Hugh Jackman explores his ‘primal’ side in ‘Prisoners’
An interview with Hugh Jackman about “Prisoners,” a disturbing film about a lost child and a parent’s rage.
Seattle Times movie critic
‘Prisoners,’ opening Friday, Sept. 20, at several theaters. Rated R for disturbing violence content including torture, and language throughout. For a review, go Thursday afternoon to seattletimes.com/movies , or pick up a copy of Friday’s MovieTimes.
TORONTO — You might have thought, after seeing Hugh Jackman play the haunted, hunted fugitive Jean Valjean in “Les Misérables,” that the versatile Australian actor might take on something lighter next time. Not a chance. In “Prisoners,” opening Friday, Jackman plays one of his darkest roles yet: Keller Dover, a Pennsylvania husband and father drawn to vigilante violence after his little daughter is kidnapped.
“I often ask myself why humans don’t just watch comedies all the time,” said Jackman, looking impossibly relaxed (his famous charm is no myth) near the end of an afternoon of interviews at the Toronto International Film Festival last week. But he thinks that there’s something cathartic about tragedy — “something that collectively we need to acknowledge, which is these deep fears within us that we squash, out of necessity, on a day-to-day basis.”
Directed by Denis Villeneuve (“Incendies”), “Prisoners” also stars Jake Gyllenhaal as a cop investigating the case, Maria Bello as Keller’s wife, Terrence Howard and Viola Davis as the parents of another kidnapped child, Paul Dano as a suspect in the crime, and Melissa Leo as the suspect’s protective aunt. It’s not an easy film to watch, and Jackman’s character may well divide audiences in the lengths to which he goes to try to find his daughter.
“The tone of the violence has got to be unsettling and uncomfortable, both to play and to watch,” Jackman said, crediting Villeneuve with carefully steering the movie away from “any kind of glorification of that violence, like ‘Death Wish’ or ‘Taken.’ ”
During shooting, Jackman said, he often thought about “Mystic River,” another deeply disturbing film about a lost child and a parent’s rage. One scene from that film, in particular, haunted him — in which Sean Penn, as a father of a murdered daughter, turns up at the crime scene. Penn, he heard, arrived to shoot the scene and found only a few actors playing the cops who would keep him away from the body.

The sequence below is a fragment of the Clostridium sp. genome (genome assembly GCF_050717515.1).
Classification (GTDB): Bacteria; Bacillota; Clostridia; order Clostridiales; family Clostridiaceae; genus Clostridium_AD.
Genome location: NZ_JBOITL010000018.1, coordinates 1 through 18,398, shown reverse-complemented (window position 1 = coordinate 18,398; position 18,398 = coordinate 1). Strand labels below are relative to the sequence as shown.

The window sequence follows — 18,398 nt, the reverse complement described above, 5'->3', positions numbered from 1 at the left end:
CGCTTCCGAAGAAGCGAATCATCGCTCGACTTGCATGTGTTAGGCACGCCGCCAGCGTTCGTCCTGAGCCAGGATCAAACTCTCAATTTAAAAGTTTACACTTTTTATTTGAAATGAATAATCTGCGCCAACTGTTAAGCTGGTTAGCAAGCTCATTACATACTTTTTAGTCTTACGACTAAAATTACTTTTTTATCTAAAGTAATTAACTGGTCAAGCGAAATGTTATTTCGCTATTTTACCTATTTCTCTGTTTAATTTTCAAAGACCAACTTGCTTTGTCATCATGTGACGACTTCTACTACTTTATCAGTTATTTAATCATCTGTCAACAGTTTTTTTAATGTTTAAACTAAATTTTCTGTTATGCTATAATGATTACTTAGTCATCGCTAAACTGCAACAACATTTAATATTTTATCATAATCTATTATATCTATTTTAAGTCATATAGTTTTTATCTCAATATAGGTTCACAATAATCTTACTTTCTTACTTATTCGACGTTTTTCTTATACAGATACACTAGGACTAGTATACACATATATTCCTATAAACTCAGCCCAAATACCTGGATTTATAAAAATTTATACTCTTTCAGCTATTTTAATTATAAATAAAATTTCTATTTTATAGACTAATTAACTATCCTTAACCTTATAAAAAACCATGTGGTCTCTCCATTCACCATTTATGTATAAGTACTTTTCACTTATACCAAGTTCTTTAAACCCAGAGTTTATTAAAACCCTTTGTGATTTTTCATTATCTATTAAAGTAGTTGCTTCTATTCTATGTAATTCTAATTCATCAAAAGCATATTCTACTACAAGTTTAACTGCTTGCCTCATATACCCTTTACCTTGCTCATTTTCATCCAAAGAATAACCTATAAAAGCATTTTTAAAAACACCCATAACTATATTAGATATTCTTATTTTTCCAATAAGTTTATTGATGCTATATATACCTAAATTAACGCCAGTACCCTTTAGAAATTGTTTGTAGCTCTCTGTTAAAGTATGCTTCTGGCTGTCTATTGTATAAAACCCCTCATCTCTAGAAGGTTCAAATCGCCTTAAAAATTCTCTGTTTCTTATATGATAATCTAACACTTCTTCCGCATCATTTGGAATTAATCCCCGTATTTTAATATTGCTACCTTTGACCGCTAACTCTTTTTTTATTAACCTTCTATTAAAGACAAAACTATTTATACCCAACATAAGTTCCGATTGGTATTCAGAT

“Sean turned up saying, ‘You’re going to need more than three or four cops.’ In the scene, there are like 12 cops halting him. You can see these actors really straining. That’s kind of like Keller Dover. It’s primal, at this point. It’s not human-reasoned thought process. This is just something he has no choice but to do.”
Jackman will next be seen on-screen in “X-Men: Days of Future Past,” coming next Memorial Day. (Will that be the end of Wolverine? “Possibly. I don’t know.”) And he’s about to turn his attention back to musicals — both stage and screen. He’ll soon perform in the third workshop of a new musical about Harry Houdini; if all goes well, it’ll be on Broadway “sometime next year.” Though Aaron Sorkin, the original writer, has left the production (because of scheduling issues — “he does everything on his TV series”), it will have songs by Stephen Schwartz (“Pippin”), with playwright David Ives joining the project.
Though he’s long wished to film “Carousel,” Jackman’s next screen project may well be an original musical: “The Greatest Showman on Earth,” about P.T. Barnum. (Jackman clarified that this isn’t “Barnum” the musical, but a new work.)
“It’s taking a while to develop,” he said. “A musical’s always hard to sell — the conventional wisdom is that it’s such a finite audience, there’s very few people who are into it. Now, all of a sudden, there are more people who’ve seen ‘Les Mis’ than seen any of the X-Men movies.”
Moira Macdonald: email@example.com or 206-464-2725.